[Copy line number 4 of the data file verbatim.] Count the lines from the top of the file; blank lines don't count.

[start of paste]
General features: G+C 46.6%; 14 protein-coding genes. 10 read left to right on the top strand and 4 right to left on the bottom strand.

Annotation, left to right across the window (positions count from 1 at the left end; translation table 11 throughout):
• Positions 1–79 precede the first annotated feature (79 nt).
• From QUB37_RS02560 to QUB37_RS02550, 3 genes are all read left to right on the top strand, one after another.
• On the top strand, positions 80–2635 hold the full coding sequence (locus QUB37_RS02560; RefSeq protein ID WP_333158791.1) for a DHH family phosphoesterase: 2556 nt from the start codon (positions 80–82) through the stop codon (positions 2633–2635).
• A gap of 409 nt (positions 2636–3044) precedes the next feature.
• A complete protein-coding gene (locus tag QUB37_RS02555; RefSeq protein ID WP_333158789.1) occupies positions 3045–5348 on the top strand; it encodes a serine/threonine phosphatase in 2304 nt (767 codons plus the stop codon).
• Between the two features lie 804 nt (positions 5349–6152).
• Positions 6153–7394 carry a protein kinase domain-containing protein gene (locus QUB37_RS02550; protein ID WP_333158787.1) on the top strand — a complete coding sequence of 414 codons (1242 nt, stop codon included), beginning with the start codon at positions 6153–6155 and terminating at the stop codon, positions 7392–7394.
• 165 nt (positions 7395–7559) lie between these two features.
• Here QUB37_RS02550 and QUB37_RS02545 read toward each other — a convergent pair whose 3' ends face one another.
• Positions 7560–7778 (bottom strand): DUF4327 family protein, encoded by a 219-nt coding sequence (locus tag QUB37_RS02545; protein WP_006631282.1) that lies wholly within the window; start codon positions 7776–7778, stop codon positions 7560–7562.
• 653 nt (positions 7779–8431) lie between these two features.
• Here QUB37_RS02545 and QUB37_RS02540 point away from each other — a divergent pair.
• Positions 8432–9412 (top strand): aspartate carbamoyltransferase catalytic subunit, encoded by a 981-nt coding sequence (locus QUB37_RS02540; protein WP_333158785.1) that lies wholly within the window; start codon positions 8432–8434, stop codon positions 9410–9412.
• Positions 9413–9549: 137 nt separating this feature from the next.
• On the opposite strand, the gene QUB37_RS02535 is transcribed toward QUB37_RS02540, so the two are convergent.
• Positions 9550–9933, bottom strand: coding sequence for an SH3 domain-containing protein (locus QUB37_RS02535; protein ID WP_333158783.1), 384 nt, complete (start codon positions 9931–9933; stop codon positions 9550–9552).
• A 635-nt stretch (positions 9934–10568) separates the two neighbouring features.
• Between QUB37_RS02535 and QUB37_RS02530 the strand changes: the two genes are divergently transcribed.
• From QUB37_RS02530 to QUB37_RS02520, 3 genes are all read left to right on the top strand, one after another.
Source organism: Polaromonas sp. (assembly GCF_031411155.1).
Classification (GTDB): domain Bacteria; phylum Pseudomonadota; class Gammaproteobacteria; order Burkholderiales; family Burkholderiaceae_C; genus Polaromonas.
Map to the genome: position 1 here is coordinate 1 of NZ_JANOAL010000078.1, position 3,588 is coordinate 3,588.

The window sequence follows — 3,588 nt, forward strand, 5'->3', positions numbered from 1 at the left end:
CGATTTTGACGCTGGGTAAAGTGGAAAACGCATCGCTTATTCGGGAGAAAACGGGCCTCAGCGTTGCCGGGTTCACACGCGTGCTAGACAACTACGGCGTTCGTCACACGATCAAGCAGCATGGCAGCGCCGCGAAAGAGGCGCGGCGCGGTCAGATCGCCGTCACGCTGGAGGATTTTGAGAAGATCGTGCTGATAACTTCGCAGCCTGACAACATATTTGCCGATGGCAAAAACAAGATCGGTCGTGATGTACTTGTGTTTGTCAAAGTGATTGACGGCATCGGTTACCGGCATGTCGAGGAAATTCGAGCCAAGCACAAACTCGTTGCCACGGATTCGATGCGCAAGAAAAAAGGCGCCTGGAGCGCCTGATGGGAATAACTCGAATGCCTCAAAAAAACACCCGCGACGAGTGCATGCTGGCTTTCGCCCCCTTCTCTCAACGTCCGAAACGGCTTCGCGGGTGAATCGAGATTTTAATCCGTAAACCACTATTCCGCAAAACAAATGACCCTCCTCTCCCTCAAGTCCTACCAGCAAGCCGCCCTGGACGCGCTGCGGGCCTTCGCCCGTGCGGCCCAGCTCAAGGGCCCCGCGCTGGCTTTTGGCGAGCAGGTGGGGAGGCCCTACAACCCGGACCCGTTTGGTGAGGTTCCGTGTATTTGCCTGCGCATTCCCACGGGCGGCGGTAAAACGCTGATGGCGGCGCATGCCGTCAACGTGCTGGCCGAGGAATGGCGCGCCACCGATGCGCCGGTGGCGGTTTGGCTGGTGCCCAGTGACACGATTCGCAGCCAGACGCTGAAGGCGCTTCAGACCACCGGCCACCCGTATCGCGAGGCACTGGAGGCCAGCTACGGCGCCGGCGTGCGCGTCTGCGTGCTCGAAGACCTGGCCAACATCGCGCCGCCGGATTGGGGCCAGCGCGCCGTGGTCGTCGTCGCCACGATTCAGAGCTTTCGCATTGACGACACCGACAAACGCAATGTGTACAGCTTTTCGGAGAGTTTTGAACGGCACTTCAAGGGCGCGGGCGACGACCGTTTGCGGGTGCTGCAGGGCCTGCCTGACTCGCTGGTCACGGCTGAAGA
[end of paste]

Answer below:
• From QUB37_RS02560 to QUB37_RS02550, 3 genes are all read left to right on the top strand, one after another.